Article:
The Challenge of Finding Contractors

Finding new talent in the real estate construction and maintenance business usually means some amount of trial and error.

A groupf of maintenance crew fixing a house. The head of the Maintenance Department chatted with me about the struggles that his Department is facing lately, and we realized after a bit of chatting that the majority of their problems come down to the same issue: the challenge of finding contractors. That’s not as easy for a property manager as it is for an individual.

Why not? Well…

Contractors generally can be broken down into a few groups, which we covered in a previous blog post. The important part is that they range in price and quality, and those variables don’t always change together. You can totally find a lower-cost, higher-quality contractor – but they usually present other challenges, and it’s those challenges that frequently conflict with ‘being a property manager’.

  • Cash-Only Plz: Many of the contractors we reach out to are skilled and reasonably priced, but part of the way they keep prices down is by working entirely under the table – meaning they want to be paid in cash. We’re not going to risk getting our business in trouble with the IRS, so we insist that all of our contractors accept more formal, well-documented methods of payment.
  • Pay Now Plz: Similarly, many contractors like to keep their own paperwork costs (and cognitive load) low by insisting on getting paid immediately – like in stop what you’re doing and meet me at the jobsite with your checkbook — for each job as it’s completed. Unfortunately, this doesn’t work for us because our Inspectors need time to get there and do their jobs, and then we need a final invoice to turn into our Accounting Dept. We do pay within 10-15 days though.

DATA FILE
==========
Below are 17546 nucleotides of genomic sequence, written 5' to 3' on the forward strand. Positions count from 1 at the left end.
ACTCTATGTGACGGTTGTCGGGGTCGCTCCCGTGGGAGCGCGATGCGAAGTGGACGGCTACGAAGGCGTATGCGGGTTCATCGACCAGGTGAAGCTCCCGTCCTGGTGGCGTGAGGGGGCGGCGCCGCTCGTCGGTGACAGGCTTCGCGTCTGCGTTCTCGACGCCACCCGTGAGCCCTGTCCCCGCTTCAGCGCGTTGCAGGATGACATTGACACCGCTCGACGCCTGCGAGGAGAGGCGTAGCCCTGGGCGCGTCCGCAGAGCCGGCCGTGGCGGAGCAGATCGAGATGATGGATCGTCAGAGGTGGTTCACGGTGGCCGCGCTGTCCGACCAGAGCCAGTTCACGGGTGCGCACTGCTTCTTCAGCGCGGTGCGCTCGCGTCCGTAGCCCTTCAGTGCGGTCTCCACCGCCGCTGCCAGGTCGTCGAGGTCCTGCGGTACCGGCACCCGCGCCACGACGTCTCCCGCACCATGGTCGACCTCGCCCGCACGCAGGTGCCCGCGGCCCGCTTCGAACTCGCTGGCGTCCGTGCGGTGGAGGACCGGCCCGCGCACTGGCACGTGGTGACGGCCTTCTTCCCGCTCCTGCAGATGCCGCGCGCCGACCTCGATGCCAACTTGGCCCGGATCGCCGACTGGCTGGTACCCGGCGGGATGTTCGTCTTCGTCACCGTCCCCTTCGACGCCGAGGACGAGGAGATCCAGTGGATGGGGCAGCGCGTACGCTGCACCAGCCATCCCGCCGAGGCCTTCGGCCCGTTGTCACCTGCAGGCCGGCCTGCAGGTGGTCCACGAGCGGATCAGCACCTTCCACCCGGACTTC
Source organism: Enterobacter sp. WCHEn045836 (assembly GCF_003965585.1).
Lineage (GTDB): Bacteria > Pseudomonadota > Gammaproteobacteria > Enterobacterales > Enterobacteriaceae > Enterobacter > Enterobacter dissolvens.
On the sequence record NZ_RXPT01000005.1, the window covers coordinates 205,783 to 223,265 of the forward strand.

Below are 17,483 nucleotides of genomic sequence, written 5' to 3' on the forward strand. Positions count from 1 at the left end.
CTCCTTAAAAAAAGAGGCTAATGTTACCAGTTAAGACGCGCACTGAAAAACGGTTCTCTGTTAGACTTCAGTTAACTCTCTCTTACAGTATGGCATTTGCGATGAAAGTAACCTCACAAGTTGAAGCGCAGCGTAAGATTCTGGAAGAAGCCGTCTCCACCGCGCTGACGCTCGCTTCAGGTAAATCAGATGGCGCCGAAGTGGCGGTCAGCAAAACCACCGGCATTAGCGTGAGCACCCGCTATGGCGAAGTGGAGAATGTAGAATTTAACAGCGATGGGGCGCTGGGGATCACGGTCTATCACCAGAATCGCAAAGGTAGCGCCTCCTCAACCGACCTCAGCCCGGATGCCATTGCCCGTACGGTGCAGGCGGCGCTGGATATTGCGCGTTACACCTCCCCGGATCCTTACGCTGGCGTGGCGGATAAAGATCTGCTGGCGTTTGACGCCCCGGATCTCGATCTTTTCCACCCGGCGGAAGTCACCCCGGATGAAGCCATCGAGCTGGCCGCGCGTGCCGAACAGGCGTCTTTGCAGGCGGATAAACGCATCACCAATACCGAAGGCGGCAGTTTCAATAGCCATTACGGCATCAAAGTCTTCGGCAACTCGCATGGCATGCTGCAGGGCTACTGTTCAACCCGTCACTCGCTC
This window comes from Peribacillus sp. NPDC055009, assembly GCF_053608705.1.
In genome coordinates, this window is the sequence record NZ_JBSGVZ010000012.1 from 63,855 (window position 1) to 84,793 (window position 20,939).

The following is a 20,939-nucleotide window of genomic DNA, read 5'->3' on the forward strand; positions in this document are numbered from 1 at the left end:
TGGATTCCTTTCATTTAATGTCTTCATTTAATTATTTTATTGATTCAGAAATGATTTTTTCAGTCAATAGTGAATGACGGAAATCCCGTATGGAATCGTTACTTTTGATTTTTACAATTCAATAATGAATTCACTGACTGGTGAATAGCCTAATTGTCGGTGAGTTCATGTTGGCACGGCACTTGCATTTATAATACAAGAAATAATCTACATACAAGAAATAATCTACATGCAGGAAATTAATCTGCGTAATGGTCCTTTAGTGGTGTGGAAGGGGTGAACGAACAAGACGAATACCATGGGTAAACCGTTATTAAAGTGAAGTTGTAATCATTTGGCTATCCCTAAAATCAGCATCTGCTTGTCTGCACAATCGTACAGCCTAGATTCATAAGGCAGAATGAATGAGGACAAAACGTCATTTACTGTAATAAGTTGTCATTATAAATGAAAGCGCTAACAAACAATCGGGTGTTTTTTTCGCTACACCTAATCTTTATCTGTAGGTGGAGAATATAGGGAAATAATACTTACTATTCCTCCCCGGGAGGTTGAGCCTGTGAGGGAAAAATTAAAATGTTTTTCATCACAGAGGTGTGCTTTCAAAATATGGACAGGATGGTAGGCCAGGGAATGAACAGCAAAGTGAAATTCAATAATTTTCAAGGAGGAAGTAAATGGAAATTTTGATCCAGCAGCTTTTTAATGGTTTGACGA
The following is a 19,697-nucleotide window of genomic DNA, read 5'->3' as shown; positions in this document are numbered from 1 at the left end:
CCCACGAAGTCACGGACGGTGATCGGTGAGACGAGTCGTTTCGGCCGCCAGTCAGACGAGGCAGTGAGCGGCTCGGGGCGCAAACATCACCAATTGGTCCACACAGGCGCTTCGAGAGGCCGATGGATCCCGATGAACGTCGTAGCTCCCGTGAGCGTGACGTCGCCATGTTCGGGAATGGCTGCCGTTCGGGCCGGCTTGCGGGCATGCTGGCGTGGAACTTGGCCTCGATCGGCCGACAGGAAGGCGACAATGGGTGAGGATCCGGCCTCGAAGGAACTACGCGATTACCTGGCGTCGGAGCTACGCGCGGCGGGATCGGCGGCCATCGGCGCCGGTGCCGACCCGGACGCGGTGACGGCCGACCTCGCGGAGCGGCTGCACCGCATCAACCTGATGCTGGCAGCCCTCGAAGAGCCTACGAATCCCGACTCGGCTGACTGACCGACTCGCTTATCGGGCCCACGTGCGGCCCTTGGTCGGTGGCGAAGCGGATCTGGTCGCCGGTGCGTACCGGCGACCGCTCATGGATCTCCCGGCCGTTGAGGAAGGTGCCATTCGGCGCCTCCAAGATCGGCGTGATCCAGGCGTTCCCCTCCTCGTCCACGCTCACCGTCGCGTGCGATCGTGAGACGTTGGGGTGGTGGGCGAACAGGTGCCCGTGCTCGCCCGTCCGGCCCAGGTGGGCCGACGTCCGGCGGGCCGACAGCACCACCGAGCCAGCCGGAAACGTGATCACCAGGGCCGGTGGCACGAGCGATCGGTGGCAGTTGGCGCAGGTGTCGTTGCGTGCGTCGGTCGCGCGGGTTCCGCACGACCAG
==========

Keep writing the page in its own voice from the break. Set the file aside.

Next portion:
• Arrange Everything Plz: Most inexpensive contractors don’t have much by way of administrative support – at most, maybe their spouse is helping out with scheduling appointments or something. This means that they don’t want to be responsible for something like setting an appointment with a tenant, which we ask our contractors to do. We’ve spent too much time playing two-directional phone tag – we provide our contractors with the tenant’s number, and ask them to call on their time and figure out an appointment time that works with both the tenant and themselves. (Though we do step in if they reach out to the tenant a few times and the tenant evades or ignores them.)
  • Informal Bids Plz: Another major obstacle that we face in finding new contractors is the tendency of many inexpensive-but-good contractors to want to do everything with a handshake. Or, they just want to send us a quick text “bid”. We’ve learned the hard way such informal agreements rarely end well. The prices and amount of work always seem to change – and not in our favor. So, we have fairly intensely legalistic templated emails that we send out for every major interaction within every Work Order we manage. That can really intimidate some contractors.
  • Owner-Occupants Only Plz: Finally, there are a great number of contractors out there that only want to work with homeowners who they can con into pulling their own permits, along with all the other Plz’s We obviously need contractors that can pull their own permits and have the quality of their work pass the corresponding city inspection.

So, we reach out to new contractors almost every week, introducing ourselves and openly acknowledging those of our policies that often cause problems. Many contractors don’t reply back, and some of the ones that do will end up irate because they didn’t read our policies the first time around. The only recourse is to do what we’re already doing – reaching out to new potential contractors week after week, adding the good ones to our Vendors list and letting the ones who can’t cope depart with a minimum of fuss.

Posted in: Maintenance, Managing Rentals, Repairs

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